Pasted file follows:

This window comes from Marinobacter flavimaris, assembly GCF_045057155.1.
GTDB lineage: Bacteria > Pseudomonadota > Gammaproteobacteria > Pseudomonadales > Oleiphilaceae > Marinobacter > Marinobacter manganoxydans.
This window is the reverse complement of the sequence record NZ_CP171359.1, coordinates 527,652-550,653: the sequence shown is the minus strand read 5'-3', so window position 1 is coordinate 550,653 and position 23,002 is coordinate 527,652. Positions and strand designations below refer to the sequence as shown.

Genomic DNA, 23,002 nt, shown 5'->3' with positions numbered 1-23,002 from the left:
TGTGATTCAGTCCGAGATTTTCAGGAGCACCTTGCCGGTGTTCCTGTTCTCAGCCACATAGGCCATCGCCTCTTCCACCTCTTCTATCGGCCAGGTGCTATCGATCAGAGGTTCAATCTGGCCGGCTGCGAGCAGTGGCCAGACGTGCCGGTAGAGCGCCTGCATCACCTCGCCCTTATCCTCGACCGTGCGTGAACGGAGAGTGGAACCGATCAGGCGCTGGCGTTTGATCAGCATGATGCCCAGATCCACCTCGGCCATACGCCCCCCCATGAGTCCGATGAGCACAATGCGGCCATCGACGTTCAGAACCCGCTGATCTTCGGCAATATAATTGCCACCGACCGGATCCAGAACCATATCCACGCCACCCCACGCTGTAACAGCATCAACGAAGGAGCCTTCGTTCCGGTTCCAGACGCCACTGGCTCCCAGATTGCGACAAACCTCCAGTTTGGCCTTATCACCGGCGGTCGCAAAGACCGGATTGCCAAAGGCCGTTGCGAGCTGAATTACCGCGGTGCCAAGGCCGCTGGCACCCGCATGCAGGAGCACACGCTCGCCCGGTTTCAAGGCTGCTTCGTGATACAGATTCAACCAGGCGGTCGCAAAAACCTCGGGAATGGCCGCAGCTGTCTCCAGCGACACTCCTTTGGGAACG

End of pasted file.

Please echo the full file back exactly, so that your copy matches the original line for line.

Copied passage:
This window comes from Marinobacter flavimaris, assembly GCF_045057155.1.
GTDB lineage: Bacteria > Pseudomonadota > Gammaproteobacteria > Pseudomonadales > Oleiphilaceae > Marinobacter > Marinobacter manganoxydans.
This window is the reverse complement of the sequence record NZ_CP171359.1, coordinates 527,652-550,653: the sequence shown is the minus strand read 5'-3', so window position 1 is coordinate 550,653 and position 23,002 is coordinate 527,652. Positions and strand designations below refer to the sequence as shown.

Genomic DNA, 23,002 nt, shown 5'->3' with positions numbered 1-23,002 from the left:
TGTGATTCAGTCCGAGATTTTCAGGAGCACCTTGCCGGTGTTCCTGTTCTCAGCCACATAGGCCATCGCCTCTTCCACCTCTTCTATCGGCCAGGTGCTATCGATCAGAGGTTCAATCTGGCCGGCTGCGAGCAGTGGCCAGACGTGCCGGTAGAGCGCCTGCATCACCTCGCCCTTATCCTCGACCGTGCGTGAACGGAGAGTGGAACCGATCAGGCGCTGGCGTTTGATCAGCATGATGCCCAGATCCACCTCGGCCATACGCCCCCCCATGAGTCCGATGAGCACAATGCGGCCATCGACGTTCAGAACCCGCTGATCTTCGGCAATATAATTGCCACCGACCGGATCCAGAACCATATCCACGCCACCCCACGCTGTAACAGCATCAACGAAGGAGCCTTCGTTCCGGTTCCAGACGCCACTGGCTCCCAGATTGCGACAAACCTCCAGTTTGGCCTTATCACCGGCGGTCGCAAAGACCGGATTGCCAAAGGCCGTTGCGAGCTGAATTACCGCGGTGCCAAGGCCGCTGGCACCCGCATGCAGGAGCACACGCTCGCCCGGTTTCAAGGCTGCTTCGTGATACAGATTCAACCAGGCGGTCGCAAAAACCTCGGGAATGGCCGCAGCTGTCTCCAGCGACACTCCTTTGGGAACG